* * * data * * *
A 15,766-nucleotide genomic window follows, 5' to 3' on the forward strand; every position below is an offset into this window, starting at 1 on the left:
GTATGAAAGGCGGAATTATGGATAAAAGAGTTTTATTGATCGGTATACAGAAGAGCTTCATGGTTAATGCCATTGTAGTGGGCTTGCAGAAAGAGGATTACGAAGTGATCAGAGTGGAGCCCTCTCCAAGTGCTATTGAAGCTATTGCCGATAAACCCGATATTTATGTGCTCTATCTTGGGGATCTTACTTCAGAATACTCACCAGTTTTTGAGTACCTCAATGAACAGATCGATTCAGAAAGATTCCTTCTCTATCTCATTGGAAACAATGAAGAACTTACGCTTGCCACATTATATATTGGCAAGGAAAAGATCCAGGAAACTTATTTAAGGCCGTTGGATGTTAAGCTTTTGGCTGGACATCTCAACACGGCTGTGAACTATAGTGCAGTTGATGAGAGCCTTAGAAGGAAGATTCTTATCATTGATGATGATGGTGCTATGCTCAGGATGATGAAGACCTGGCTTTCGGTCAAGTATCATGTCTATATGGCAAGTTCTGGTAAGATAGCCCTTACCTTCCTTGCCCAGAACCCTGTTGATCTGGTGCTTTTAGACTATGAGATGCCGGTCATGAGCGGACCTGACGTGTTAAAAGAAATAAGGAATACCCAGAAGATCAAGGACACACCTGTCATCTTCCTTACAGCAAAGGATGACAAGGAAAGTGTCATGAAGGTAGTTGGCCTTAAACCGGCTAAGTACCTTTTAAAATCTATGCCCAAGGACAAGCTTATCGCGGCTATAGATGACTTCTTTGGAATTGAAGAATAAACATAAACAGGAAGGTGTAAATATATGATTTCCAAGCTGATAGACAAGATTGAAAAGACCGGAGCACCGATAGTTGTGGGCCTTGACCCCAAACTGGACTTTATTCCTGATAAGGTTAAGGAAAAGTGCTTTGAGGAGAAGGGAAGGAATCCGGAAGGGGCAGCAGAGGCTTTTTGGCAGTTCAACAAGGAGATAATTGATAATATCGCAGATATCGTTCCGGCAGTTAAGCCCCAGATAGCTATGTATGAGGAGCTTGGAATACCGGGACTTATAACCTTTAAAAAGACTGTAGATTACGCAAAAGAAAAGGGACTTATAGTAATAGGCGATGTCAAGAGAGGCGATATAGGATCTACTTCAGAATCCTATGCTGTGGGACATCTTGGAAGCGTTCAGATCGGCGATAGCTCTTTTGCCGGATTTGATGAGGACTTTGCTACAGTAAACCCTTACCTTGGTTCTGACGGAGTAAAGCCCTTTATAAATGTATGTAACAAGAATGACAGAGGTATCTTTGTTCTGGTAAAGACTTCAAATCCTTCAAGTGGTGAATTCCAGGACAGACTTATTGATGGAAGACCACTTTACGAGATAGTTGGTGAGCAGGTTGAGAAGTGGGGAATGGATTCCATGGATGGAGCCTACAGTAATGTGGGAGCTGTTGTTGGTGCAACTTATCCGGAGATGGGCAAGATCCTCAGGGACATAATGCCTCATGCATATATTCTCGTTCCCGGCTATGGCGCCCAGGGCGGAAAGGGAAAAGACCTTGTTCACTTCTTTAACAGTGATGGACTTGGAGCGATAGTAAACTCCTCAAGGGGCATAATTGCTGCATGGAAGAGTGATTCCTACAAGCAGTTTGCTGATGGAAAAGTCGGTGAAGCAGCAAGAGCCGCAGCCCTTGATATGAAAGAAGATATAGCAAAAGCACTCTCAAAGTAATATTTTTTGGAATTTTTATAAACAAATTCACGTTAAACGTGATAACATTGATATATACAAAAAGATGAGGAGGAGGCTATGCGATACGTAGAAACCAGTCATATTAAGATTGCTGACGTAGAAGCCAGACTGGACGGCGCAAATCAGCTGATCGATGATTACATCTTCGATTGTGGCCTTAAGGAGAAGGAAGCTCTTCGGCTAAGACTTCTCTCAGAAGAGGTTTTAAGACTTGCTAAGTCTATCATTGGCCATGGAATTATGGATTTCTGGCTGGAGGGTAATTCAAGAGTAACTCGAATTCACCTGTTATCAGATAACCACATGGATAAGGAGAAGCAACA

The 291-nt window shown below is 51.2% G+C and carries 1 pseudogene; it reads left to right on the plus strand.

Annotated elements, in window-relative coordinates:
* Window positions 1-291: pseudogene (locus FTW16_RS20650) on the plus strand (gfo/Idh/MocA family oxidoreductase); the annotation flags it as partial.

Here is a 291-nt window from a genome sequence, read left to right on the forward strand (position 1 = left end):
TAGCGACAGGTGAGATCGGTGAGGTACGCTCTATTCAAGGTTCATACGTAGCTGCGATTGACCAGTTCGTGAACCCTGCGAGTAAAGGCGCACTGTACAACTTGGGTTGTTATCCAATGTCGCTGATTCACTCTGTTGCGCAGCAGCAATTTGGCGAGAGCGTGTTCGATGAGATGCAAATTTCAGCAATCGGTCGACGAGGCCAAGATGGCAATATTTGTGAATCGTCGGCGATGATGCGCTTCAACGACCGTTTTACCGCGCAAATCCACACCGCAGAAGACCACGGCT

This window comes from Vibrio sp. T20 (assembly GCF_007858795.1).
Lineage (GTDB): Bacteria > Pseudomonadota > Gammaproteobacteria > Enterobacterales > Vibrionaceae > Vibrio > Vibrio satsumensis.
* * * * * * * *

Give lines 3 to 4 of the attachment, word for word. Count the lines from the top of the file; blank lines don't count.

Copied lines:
The 291-nt window shown below is 51.2% G+C and carries 1 pseudogene; it reads left to right on the plus strand.

Annotated elements, in window-relative coordinates: